Stores might not create a holiday aisle for apartment hunting, and they certainly do not offer a selection of candy in grey and tan wrappers to accompany the process, but they certainly should. After all, apartment hunting is basically Halloween for adults. (In fact, if you treat it that way it might be a lot more pleasant for you.) Don't believe me? Here's 20 ways that the two are similar.
Halloween: Parade between houses owned by other people.
Apartments: Parade between apartment buildings owned by other people.
Halloween: Upon arriving, use coded phrases that you never would say otherwise, such as "trick or treat" and "I am a Snorlax."
Apartments: Upon arriving, use coded phrases that you never would say otherwise, such as "crown moldings" and "rent to income ratio." Continue reading Apartment Hunting is Trick-or-Treat for Adults
There are thousands of people squatting in the US. I don't mean that they're doing exercises involving bending the knees. I mean that they are secretly or openly living in property against the wishes of the owner. A lot of myths have arisen over the concept of squatting, most surrounding the idea that if you do it long enough you will gain ownership of that property. This is a particular type of squatting, entitled adverse possession.
In my alley there are many stray cats. Some of them are outdoor cats owned by my neighbors. Others are strays, some feral and some left behind by owners who have since left the neighborhood. I've come to recognize many of them, including some who choose to hang out on my porch, which is nice and sunny in the afternoons. My own cat Kipling once hung out there as well. After encountering him several days in a row I lured him inside with some tuna. He is now the undisputed owner of my home. My name is on the title but that's about all.
For the past couple of years his former napping spot on the porch has been taken over by a tiny long haired black cat. Rather than pointing the finger at any group of people who might attempt to squat in a house for long enough to become its owners, we will use this little fluffy cat, who we'll call Shadow, as our example of adverse possession. (This is all supposing, hypothetically of course, that cats have an understanding of legal matters and the right to own property. They currently don't.)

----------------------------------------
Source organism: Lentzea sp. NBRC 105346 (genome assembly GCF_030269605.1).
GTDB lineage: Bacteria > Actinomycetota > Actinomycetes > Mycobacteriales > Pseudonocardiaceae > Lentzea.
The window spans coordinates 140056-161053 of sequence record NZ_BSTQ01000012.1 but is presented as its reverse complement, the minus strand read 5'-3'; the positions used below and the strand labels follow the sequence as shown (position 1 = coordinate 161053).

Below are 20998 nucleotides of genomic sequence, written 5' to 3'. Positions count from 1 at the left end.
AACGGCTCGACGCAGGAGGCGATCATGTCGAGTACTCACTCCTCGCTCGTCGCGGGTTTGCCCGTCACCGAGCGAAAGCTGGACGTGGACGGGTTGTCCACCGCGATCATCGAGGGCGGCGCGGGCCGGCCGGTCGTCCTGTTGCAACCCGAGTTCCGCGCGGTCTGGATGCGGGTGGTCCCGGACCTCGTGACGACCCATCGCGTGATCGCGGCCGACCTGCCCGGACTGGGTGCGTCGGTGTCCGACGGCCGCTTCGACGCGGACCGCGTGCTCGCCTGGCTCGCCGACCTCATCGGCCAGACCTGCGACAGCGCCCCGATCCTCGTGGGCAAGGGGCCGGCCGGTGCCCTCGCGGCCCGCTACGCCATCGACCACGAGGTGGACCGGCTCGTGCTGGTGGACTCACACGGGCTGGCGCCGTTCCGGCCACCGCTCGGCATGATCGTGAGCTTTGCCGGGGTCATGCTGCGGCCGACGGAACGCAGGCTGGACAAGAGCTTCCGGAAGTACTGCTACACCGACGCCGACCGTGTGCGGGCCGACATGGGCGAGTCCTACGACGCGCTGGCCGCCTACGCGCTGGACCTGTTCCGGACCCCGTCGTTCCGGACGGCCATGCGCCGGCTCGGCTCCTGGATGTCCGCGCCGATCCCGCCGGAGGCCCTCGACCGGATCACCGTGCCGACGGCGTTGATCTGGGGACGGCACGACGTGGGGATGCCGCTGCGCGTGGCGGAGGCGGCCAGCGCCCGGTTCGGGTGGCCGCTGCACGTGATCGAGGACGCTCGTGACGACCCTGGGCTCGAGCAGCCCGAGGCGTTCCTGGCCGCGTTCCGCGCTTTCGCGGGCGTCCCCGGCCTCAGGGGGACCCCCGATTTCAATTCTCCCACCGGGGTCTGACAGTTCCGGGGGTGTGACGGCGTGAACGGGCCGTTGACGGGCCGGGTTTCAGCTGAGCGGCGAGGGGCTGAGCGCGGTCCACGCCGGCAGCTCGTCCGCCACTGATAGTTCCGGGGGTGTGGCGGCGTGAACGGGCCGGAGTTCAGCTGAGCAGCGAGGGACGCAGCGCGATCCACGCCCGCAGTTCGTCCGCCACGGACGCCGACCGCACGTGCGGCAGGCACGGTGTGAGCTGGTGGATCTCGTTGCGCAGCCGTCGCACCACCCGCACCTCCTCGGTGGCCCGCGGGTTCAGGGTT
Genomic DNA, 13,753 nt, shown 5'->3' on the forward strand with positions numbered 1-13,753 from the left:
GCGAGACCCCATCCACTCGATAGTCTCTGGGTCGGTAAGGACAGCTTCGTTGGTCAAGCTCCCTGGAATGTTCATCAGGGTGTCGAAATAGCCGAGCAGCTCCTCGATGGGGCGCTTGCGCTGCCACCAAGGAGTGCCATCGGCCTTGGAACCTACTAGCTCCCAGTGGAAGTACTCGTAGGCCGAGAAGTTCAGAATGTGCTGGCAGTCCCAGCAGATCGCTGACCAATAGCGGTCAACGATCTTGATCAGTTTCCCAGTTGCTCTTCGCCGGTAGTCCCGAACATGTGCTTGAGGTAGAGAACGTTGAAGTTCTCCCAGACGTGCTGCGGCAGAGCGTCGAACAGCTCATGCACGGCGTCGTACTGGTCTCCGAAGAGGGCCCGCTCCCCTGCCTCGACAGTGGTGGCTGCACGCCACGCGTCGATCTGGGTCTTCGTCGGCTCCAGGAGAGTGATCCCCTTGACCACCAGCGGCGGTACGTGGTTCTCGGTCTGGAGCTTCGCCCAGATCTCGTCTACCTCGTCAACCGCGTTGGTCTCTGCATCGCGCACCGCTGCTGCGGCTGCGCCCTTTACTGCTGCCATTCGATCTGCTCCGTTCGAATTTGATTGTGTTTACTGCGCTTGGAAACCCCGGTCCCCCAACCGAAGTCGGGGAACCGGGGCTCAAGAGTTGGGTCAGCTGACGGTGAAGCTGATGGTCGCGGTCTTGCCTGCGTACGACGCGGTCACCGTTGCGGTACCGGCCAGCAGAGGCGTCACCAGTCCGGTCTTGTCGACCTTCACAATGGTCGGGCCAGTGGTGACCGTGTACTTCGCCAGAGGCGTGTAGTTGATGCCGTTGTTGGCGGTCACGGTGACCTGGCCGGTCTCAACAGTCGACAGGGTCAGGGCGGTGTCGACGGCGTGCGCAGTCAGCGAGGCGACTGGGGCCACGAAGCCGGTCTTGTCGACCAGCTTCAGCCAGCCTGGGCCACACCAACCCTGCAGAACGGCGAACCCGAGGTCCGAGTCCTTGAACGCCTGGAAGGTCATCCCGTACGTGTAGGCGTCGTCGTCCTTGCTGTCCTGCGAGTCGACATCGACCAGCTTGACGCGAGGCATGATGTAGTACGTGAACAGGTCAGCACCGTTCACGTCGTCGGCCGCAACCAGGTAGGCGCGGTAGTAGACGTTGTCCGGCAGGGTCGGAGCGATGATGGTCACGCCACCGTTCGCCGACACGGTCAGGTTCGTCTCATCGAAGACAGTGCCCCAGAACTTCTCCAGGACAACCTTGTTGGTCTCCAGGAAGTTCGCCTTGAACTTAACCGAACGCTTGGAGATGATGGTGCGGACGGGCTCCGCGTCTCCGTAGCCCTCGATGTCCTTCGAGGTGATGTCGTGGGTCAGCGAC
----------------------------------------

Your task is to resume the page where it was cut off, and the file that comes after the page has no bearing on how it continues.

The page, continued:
So what would Shadow have to do in order to gain ownership of my porch? Continue reading Squatting: An Extended Meowtaphor
Did you know that the 4 oldest surviving buildings in North America are all apartment buildings? Well, they're not apartments in the modern sense, but they are all unified residential structures that housed multiple families. They are the pueblos of the southwestern united states, dating from the 8th century CE.
The oldest surviving structures in Chicago weren't built for over a thousand years after those dusty cliff dwellings, but to the modern Chicago renter even our oldest local buildings seem pretty darn ancient. Today we've crawled through the buildings preserved as Chicago Historical Landmarks to find some of the oldest surviving apartment buildings in the city.
All images from Google Streetview.
1061 W Madison and 1065 W Madison
Neighborhood: West Loop
Built: 1869 (1065 W Madison, right) and 1884 (1061 W Madison, left)
Style: 2nd Renaissance Revival (1065), Italianate (1061)
Note: 1065 W Madison is listed as 7 S. Aberdeen in online listings. It is the only pre-fire apartment building we've found so far.
Author's Comment: Roof deck and cell tower are not original to the building.
Last Known Rent Rate: 2 bed, 2 ba, $3400. Continue reading Ghosts of Old Chicago: Our Oldest Surviving Apartment Buildings
I received a comment from my father on last week's post about apartment hunting for frail tenants asking, "What options does a tenant have if she or he becomes 'frail' or otherwise incapacitated during a lease?" On the surface the answer is simple: break the lease as you would in any other situation where you need to leave quickly. But in this scenario there is an underlying problem. In most cases the tenants who break a lease do so of their own volition or out of willing acceptance of necessity. They know that they will probably have to pay a fee or do some work to replace themselves, but it's a speed bump rather than a stop sign.
But what if the tenant doesn't want to leave? What if they are, as suggested by my father, frail or incapacitated but unwilling to accept this about themselves? In that case the lease break fees and sublease requirements become less of a hurdle and more of an excuse to remain in an unhealthy situation. It falls to the family or friends of the renter to persuade them that it's time to go. Continue reading How to Persuade Someone to Move